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Ethical understandings of proxy decision-making for research involving adults lacking capacity: a systematic review (framework synthesis) of empirical research

Shepherd, Victoria, Hood, Kerenza, Sheehan, Mark, Griffith, Richard, Jordan, Amber and Wood, Fiona 2018. Ethical understandings of proxy decision-making for research involving adults lacking capacity: a systematic review (framework synthesis) of empirical research. American Journal of Bioethics 9 (4) , pp. 267-286. 10.1080/23294515.2018.1513097
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Abstract

Background: Research involving adults lacking mental capacity relies on the involvement of a proxy or surrogate, although this raises a number of ethical concerns. Empirical studies have examined attitudes towards proxy decision-making, proxies’ authority as decision-makers, decision accuracy, and other relevant factors. However, a comprehensive evidence-based account of proxy decision-making is lacking. This systematic review provides a synthesis of the empirical data reporting the ethical issues surrounding decisions made by research proxies, and the development of a conceptual framework of proxy decision-making for research. Methods: A systematic review was conducted according to PRISMA guidelines. Databases including MEDLINE, EMBASE, and CINAHL were searched using a combination of search terms, and empirical data from eligible studies were retrieved. The review followed the framework synthesis approach to refine and develop a conceptual framework. Results: Thirty-four studies were included in the review. Two dimensions of proxy decision-making emerged. The ethical framing criteria of decision-making used by proxies: use of a substituted judgement, use of a best interests approach, combination of substituted judgement and best interests, and ‘something else’, and the active elements of proxy decision-making: ‘knowing the person’, patient-proxy relationship, accuracy of the decision, and balancing risks, benefits and burdens, and attitudes towards proxy decision-making. Interactions between the framing criteria and the elements of decision-making are complex and contextually-situated. Conclusions: The findings from this systematic review challenge the accepted reductionist account of proxy decision-making. Decision-making by research proxies is highly contextualized and multifactorial in nature. The choice of proxy and the relational features of decision-making play a fundamental role: both in providing the proxy’s authority as decision-maker, and guiding the decision-making process. The conceptual framework describes the relationship between the framing criteria used by the proxy, and the active elements of decision-making. Further work to develop, and empirically test the proposed framework is needed.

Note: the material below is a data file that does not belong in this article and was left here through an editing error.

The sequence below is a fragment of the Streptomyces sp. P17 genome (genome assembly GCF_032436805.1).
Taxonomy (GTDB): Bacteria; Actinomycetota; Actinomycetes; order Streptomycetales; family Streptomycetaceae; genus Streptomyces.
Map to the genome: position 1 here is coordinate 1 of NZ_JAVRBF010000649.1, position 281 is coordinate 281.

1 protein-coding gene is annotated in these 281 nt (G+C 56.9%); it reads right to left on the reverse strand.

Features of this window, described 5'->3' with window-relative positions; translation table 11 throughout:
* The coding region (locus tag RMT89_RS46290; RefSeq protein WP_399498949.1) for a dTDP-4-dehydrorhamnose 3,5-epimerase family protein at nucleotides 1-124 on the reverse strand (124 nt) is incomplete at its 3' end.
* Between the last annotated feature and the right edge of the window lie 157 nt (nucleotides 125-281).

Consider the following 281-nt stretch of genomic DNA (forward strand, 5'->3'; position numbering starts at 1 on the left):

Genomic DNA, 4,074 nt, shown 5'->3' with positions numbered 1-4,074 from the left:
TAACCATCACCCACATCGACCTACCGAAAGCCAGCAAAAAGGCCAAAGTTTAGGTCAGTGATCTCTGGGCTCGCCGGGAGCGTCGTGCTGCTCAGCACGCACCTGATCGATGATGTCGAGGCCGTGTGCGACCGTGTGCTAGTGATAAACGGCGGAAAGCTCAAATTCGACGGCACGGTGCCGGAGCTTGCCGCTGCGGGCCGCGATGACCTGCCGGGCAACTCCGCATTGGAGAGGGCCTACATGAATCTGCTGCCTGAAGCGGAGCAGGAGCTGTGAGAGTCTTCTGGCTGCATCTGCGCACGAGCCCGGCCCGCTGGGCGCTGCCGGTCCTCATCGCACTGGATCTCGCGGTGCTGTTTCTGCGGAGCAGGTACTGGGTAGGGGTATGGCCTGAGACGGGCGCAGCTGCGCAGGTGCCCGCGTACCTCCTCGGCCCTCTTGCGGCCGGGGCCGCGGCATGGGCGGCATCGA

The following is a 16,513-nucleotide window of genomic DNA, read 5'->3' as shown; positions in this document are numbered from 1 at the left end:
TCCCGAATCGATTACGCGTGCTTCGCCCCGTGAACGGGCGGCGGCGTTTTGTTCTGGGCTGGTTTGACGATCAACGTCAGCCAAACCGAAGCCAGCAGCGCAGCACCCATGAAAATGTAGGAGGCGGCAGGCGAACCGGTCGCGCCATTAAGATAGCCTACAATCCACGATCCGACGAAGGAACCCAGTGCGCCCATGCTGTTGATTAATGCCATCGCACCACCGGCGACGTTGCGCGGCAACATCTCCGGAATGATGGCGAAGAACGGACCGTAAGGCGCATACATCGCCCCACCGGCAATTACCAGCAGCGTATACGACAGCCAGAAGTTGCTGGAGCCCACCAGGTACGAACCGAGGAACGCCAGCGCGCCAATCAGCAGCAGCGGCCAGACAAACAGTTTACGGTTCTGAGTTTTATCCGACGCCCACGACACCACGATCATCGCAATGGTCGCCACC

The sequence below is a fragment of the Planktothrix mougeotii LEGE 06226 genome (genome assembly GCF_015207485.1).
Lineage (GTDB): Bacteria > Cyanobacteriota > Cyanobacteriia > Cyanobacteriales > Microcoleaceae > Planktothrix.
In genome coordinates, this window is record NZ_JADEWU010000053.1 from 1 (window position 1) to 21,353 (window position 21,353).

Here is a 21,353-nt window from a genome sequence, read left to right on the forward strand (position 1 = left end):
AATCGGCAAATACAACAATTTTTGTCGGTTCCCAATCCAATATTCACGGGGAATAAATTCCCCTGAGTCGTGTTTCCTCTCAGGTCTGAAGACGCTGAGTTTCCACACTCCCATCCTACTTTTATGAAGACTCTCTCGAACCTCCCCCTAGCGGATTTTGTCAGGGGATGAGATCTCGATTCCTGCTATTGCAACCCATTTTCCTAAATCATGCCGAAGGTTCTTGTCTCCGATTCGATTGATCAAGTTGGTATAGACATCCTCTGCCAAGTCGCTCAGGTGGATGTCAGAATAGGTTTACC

Item Type: Article
Date Type: Publication
Status: Published
Schools: Medicine
Publisher: Taylor & Francis
ISSN: 1526-5161
Date of First Compliant Deposit: 9 July 2018
Date of Acceptance: 1 July 2018
Last Modified: 02 Jul 2019 15:18
URI: http://orca.cf.ac.uk/id/eprint/113052

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